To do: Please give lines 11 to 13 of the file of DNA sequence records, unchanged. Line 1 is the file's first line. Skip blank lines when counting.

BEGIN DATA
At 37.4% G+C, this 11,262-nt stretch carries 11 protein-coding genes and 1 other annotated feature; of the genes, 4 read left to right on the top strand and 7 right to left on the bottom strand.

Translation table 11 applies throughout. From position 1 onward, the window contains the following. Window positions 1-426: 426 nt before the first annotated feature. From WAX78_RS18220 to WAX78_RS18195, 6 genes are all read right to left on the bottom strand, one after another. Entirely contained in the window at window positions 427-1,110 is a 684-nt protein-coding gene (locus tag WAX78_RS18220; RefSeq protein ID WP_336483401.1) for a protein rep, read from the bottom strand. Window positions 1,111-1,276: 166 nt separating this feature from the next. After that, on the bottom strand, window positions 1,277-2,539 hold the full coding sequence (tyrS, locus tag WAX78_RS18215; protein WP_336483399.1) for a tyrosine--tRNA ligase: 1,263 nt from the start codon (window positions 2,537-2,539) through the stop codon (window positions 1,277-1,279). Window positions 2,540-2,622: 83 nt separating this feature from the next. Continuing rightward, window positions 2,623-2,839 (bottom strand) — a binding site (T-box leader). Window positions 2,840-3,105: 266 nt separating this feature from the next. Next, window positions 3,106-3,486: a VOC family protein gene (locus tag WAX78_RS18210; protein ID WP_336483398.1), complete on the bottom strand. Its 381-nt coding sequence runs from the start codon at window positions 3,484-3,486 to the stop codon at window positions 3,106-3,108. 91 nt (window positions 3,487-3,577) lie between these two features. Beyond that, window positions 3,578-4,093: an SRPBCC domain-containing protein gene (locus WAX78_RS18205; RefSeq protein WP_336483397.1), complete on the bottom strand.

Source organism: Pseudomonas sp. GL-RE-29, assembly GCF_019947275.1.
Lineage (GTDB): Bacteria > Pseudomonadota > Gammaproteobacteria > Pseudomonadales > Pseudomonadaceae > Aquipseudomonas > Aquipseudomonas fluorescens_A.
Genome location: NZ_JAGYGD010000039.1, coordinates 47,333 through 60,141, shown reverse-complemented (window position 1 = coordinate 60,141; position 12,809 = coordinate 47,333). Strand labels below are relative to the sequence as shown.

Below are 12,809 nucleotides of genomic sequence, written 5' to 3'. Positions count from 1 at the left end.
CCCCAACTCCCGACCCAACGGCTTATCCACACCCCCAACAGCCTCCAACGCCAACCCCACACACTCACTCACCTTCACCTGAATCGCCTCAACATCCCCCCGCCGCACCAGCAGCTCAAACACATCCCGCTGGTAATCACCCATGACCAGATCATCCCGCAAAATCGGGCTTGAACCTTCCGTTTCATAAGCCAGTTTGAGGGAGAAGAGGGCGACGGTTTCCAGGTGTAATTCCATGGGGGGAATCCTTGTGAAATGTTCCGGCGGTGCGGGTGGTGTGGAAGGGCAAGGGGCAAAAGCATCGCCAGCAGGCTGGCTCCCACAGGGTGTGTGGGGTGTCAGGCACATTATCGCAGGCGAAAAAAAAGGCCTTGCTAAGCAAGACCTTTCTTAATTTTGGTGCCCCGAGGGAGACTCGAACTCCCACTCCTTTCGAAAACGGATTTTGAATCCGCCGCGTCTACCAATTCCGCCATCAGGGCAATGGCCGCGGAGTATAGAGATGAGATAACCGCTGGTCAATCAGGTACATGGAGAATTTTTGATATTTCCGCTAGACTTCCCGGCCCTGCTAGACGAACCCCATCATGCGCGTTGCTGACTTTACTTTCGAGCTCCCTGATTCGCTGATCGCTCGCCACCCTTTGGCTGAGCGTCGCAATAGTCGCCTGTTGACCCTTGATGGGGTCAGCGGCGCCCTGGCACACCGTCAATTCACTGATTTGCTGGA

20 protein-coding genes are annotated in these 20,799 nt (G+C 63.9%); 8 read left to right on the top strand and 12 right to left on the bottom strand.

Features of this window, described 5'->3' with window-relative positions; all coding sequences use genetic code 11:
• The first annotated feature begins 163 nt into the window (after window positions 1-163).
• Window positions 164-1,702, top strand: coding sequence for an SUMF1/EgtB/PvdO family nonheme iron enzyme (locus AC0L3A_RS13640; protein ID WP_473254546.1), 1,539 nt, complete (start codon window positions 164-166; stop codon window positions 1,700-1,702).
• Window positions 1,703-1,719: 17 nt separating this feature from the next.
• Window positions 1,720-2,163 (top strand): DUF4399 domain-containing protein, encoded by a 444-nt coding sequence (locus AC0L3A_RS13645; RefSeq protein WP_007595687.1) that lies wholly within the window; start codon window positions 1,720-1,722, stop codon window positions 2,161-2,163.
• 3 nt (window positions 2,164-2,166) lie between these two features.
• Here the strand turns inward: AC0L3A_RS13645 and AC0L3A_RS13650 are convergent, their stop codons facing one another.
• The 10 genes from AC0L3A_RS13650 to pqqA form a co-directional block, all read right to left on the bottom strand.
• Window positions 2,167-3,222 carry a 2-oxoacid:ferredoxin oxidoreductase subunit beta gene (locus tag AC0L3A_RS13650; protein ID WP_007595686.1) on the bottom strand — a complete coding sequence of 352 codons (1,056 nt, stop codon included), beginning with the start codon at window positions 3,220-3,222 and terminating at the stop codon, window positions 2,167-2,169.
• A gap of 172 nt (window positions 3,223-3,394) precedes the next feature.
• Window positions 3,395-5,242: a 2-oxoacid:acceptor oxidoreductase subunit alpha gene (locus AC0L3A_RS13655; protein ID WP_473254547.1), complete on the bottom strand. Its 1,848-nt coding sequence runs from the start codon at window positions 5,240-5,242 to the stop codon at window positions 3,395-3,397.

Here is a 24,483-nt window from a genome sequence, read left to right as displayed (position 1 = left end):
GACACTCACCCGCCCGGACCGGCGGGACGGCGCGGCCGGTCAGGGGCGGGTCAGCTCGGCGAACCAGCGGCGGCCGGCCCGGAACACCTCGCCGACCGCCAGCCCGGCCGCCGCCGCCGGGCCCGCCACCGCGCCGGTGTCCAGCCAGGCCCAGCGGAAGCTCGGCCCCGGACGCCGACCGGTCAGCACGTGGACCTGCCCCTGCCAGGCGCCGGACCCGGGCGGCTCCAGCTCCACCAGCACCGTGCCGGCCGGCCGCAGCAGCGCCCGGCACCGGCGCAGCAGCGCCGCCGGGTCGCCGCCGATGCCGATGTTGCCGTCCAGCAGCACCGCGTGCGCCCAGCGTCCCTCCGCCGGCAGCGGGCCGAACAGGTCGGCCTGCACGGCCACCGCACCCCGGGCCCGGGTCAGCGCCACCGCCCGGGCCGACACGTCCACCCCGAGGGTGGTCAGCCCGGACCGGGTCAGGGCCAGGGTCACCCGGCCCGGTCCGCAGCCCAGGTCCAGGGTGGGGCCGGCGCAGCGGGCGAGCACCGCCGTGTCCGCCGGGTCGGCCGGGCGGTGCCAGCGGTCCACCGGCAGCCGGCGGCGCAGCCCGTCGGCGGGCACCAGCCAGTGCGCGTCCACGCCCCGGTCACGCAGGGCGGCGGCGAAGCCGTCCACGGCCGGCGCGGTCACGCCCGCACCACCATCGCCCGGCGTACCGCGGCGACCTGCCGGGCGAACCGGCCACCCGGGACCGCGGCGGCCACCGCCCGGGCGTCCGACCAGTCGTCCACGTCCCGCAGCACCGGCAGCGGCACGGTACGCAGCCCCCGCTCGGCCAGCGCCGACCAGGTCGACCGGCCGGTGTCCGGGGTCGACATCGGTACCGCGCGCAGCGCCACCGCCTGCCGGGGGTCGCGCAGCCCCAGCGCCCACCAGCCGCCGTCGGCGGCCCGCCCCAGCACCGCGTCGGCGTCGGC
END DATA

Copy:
• Window positions 164-1,702, top strand: coding sequence for an SUMF1/EgtB/PvdO family nonheme iron enzyme (locus AC0L3A_RS13640; protein ID WP_473254546.1), 1,539 nt, complete (start codon window positions 164-166; stop codon window positions 1,700-1,702).
• Window positions 1,703-1,719: 17 nt separating this feature from the next.
• Window positions 1,720-2,163 (top strand): DUF4399 domain-containing protein, encoded by a 444-nt coding sequence (locus AC0L3A_RS13645; RefSeq protein WP_007595687.1) that lies wholly within the window; start codon window positions 1,720-1,722, stop codon window positions 2,161-2,163.